Review: Harry Potter and the Cursed Child (Script Book Edition)

When I first heard that a play would be hitting the stage in London telling the “8th story” of Harry Potter, I was both excited about the prospect and sad that I wouldn’t be able to see it. When I heard that the script of Harry Potter and the Cursed Child would be published as a book, I may or may not have almost cried with happiness.

I’ve kept this review spoiler-free, so if you haven’t read/seen the play yet, no worries!

DSCN0452Harry Potter and the Cursed Child, written by Jack Thorne and based on a story by JK Rowling, was released on July 31st. Cursed Child begins where Deathly Hallows left off, 19 years after the Battle of Hogwarts, with Albus Severus Potter leaving for his first year at Hogwarts. The play covers the first few years of Albus’s life, so we get to “see” the ways he changes and stays the same as he gets older.

I had read a lot of mixed reviews of the play from those who got to see the preview shows, so I went in to the script with my expectations low. Overall, I was satisfied with the experience, but that doesn’t mean it was perfect.

As far as the plot itself goes, I understand where some of the complaints come in. There are some aspects of the plot that don’t seem to line up well with the established canon of the original books. It does take a little extra suspension of disbelief to fully accept the plot as “realistic.” However, I didn’t feel like it was enough of an issue to completely detract from the experience. While the plot itself did not always make the most sense, the ultimate resolution felt true to Rowling and the Harry Potter universe.

DSCN0463Characterization is another area where there are some mixed opinions. Most of our original favorites are present throughout the play, and there are some new characters, too. There are also several instances of familiar characters turning up in unfamiliar ways, and it was interesting to see them presented in this way, even if I didn’t always “agree” with how they were portrayed. At times, I felt as though the characterization did not align with what we experienced in the original series. Some of this probably comes from the characters being written differently because they are older, and also because they are being written for the stage. However, how much of this change can be attributed to these factors and how much is a result of truly flawed writing is debatable.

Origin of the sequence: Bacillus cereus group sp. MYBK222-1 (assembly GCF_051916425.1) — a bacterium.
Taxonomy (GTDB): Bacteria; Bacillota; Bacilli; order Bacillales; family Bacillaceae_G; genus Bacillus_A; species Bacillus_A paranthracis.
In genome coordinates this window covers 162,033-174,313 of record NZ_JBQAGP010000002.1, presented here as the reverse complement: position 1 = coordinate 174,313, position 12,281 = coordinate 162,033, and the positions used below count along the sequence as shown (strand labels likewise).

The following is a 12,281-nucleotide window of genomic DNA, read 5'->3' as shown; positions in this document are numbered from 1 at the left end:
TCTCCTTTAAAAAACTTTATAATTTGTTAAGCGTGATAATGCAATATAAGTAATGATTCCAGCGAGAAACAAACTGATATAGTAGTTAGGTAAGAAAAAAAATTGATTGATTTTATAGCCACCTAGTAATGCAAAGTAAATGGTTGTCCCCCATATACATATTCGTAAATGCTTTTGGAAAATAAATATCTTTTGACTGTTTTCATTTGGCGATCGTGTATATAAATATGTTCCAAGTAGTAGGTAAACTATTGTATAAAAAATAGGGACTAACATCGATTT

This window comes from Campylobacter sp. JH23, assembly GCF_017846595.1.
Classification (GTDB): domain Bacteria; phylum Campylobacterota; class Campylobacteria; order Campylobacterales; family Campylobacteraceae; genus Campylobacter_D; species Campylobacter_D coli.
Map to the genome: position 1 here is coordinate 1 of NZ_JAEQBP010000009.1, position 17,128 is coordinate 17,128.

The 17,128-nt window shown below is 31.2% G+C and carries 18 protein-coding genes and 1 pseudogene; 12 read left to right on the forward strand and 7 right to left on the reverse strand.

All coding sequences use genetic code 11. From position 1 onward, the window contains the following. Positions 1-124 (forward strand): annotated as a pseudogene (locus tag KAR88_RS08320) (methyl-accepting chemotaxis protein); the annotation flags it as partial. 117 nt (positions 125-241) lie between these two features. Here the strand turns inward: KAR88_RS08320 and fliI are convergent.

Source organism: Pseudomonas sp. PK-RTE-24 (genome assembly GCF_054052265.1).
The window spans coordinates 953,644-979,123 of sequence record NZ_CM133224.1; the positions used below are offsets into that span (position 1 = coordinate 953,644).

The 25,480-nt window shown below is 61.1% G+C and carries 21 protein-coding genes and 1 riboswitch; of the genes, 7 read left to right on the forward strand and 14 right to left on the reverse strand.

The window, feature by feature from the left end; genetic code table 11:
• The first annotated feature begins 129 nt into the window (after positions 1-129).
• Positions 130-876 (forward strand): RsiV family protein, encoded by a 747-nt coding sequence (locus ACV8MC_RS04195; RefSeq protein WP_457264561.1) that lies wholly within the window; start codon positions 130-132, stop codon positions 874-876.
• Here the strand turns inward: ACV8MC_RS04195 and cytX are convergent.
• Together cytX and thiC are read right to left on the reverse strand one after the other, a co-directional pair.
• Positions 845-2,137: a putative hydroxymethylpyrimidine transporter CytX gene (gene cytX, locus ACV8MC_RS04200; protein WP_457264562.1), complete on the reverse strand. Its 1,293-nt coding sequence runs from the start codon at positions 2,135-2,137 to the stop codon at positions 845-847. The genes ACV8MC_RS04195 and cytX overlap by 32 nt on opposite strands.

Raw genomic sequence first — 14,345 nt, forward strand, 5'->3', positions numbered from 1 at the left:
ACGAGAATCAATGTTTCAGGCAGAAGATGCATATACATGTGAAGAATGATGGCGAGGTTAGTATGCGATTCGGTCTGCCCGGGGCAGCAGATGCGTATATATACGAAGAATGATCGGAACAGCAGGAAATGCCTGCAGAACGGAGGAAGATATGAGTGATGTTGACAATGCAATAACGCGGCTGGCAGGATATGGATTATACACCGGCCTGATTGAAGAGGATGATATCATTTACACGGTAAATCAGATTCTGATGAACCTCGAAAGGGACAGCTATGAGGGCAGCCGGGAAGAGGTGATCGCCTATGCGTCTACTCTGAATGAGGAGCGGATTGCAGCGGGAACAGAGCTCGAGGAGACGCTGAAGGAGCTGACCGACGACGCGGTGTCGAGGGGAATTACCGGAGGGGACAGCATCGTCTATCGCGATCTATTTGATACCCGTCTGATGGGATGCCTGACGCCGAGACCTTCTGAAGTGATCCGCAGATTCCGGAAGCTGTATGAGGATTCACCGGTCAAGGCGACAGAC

The play may be inspired by a story that JK Rowling wrote, but ultimately it was written by Jack Thorne. How much of a hand Rowling had in the finer details of the plot and characterizations I don’t know. Thorne can’t be expected to be inside these character’s heads the way Rowling is, which could account for a lot of the issues that people have. Plus, a screenplay by its nature is going to be written differently than a novel. A lot depends on watching the actors on stage, and sometimes things may be written in a certain way because it will work well on stage. It’s important to keep all this in mind when reading Cursed Child, because those going into it expecting it to feel like another Rowling novel about Harry and the gang will be disappointed. Those who are prepared for a different sort of reading experience might have a better time with it.

Overall, I enjoyed Cursed Child, and if you are on the fence about reading it I would recommend it. If I ever got the chance to see it performed, I definitely would. If you are thinking of reading it just keep in mind that this is NOT the 8th Harry Potter book—it’s a script, written primarily by someone who wasn’t JK Rowling. Remembering these things will help you to enjoy Harry Potter and the Cursed Child for what it is, not what you wish it could be.

Have you read Cursed Child? What were your thoughts? Let me know in the comments!

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